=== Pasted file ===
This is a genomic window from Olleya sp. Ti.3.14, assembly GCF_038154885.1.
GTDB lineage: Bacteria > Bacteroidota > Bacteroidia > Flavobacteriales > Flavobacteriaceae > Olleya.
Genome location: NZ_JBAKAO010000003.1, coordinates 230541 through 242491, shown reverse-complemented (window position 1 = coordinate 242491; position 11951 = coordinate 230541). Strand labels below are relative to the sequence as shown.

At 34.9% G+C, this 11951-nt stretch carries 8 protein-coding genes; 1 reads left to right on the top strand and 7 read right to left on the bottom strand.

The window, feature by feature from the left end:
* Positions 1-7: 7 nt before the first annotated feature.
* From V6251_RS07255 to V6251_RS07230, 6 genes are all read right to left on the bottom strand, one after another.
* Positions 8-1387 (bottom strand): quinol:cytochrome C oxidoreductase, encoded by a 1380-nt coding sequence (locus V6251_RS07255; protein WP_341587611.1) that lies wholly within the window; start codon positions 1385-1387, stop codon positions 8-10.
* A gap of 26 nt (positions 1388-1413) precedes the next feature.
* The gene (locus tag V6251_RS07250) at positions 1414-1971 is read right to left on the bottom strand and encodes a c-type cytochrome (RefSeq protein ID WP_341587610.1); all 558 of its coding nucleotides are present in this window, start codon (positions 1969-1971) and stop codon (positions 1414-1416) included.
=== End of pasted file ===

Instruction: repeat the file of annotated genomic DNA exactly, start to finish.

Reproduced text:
This is a genomic window from Olleya sp. Ti.3.14, assembly GCF_038154885.1.
GTDB lineage: Bacteria > Bacteroidota > Bacteroidia > Flavobacteriales > Flavobacteriaceae > Olleya.
Genome location: NZ_JBAKAO010000003.1, coordinates 230541 through 242491, shown reverse-complemented (window position 1 = coordinate 242491; position 11951 = coordinate 230541). Strand labels below are relative to the sequence as shown.

At 34.9% G+C, this 11951-nt stretch carries 8 protein-coding genes; 1 reads left to right on the top strand and 7 read right to left on the bottom strand.

The window, feature by feature from the left end:
* Positions 1-7: 7 nt before the first annotated feature.
* From V6251_RS07255 to V6251_RS07230, 6 genes are all read right to left on the bottom strand, one after another.
* Positions 8-1387 (bottom strand): quinol:cytochrome C oxidoreductase, encoded by a 1380-nt coding sequence (locus V6251_RS07255; protein WP_341587611.1) that lies wholly within the window; start codon positions 1385-1387, stop codon positions 8-10.
* A gap of 26 nt (positions 1388-1413) precedes the next feature.
* The gene (locus tag V6251_RS07250) at positions 1414-1971 is read right to left on the bottom strand and encodes a c-type cytochrome (RefSeq protein ID WP_341587610.1); all 558 of its coding nucleotides are present in this window, start codon (positions 1969-1971) and stop codon (positions 1414-1416) included.